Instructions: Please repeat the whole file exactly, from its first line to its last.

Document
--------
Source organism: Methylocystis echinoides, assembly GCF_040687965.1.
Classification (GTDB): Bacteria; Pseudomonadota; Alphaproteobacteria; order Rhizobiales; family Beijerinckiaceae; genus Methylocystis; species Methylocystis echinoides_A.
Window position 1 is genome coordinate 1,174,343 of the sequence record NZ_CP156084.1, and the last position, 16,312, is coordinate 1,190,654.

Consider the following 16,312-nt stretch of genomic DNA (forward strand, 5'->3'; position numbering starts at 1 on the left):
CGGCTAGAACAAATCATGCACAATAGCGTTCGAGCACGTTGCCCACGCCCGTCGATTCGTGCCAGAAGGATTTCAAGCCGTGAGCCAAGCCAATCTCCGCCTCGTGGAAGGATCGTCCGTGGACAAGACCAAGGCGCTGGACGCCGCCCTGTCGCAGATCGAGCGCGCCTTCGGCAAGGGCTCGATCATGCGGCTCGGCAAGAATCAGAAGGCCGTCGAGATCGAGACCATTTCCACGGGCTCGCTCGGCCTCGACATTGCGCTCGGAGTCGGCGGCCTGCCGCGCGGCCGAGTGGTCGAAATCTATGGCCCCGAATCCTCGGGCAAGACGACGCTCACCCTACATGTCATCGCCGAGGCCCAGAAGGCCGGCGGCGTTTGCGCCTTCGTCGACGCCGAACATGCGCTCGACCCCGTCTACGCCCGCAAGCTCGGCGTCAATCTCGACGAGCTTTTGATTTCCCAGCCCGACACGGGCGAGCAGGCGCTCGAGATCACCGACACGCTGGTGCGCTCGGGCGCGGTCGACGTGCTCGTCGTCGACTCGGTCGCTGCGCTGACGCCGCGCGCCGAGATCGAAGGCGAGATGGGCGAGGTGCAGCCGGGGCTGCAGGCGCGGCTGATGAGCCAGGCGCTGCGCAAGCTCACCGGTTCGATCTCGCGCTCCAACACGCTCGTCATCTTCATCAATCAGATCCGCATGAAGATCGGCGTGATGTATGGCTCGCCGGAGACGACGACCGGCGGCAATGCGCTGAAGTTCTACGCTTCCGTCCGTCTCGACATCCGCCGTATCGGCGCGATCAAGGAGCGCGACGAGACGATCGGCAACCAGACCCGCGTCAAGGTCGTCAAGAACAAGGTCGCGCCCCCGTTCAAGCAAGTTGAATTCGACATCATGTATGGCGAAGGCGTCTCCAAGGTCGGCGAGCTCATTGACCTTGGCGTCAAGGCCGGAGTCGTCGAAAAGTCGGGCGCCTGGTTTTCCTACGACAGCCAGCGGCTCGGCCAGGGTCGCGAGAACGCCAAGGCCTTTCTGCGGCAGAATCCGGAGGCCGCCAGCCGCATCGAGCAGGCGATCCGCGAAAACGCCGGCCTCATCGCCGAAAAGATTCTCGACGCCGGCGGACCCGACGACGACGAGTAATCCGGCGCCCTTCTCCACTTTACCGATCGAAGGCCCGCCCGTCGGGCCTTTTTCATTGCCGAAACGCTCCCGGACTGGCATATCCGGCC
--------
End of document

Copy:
Source organism: Methylocystis echinoides, assembly GCF_040687965.1.
Classification (GTDB): Bacteria; Pseudomonadota; Alphaproteobacteria; order Rhizobiales; family Beijerinckiaceae; genus Methylocystis; species Methylocystis echinoides_A.
Window position 1 is genome coordinate 1,174,343 of the sequence record NZ_CP156084.1, and the last position, 16,312, is coordinate 1,190,654.

Consider the following 16,312-nt stretch of genomic DNA (forward strand, 5'->3'; position numbering starts at 1 on the left):
CGGCTAGAACAAATCATGCACAATAGCGTTCGAGCACGTTGCCCACGCCCGTCGATTCGTGCCAGAAGGATTTCAAGCCGTGAGCCAAGCCAATCTCCGCCTCGTGGAAGGATCGTCCGTGGACAAGACCAAGGCGCTGGACGCCGCCCTGTCGCAGATCGAGCGCGCCTTCGGCAAGGGCTCGATCATGCGGCTCGGCAAGAATCAGAAGGCCGTCGAGATCGAGACCATTTCCACGGGCTCGCTCGGCCTCGACATTGCGCTCGGAGTCGGCGGCCTGCCGCGCGGCCGAGTGGTCGAAATCTATGGCCCCGAATCCTCGGGCAAGACGACGCTCACCCTACATGTCATCGCCGAGGCCCAGAAGGCCGGCGGCGTTTGCGCCTTCGTCGACGCCGAACATGCGCTCGACCCCGTCTACGCCCGCAAGCTCGGCGTCAATCTCGACGAGCTTTTGATTTCCCAGCCCGACACGGGCGAGCAGGCGCTCGAGATCACCGACACGCTGGTGCGCTCGGGCGCGGTCGACGTGCTCGTCGTCGACTCGGTCGCTGCGCTGACGCCGCGCGCCGAGATCGAAGGCGAGATGGGCGAGGTGCAGCCGGGGCTGCAGGCGCGGCTGATGAGCCAGGCGCTGCGCAAGCTCACCGGTTCGATCTCGCGCTCCAACACGCTCGTCATCTTCATCAATCAGATCCGCATGAAGATCGGCGTGATGTATGGCTCGCCGGAGACGACGACCGGCGGCAATGCGCTGAAGTTCTACGCTTCCGTCCGTCTCGACATCCGCCGTATCGGCGCGATCAAGGAGCGCGACGAGACGATCGGCAACCAGACCCGCGTCAAGGTCGTCAAGAACAAGGTCGCGCCCCCGTTCAAGCAAGTTGAATTCGACATCATGTATGGCGAAGGCGTCTCCAAGGTCGGCGAGCTCATTGACCTTGGCGTCAAGGCCGGAGTCGTCGAAAAGTCGGGCGCCTGGTTTTCCTACGACAGCCAGCGGCTCGGCCAGGGTCGCGAGAACGCCAAGGCCTTTCTGCGGCAGAATCCGGAGGCCGCCAGCCGCATCGAGCAGGCGATCCGCGAAAACGCCGGCCTCATCGCCGAAAAGATTCTCGACGCCGGCGGACCCGACGACGACGAGTAATCCGGCGCCCTTCTCCACTTTACCGATCGAAGGCCCGCCCGTCGGGCCTTTTTCATTGCCGAAACGCTCCCGGACTGGCATATCCGGCC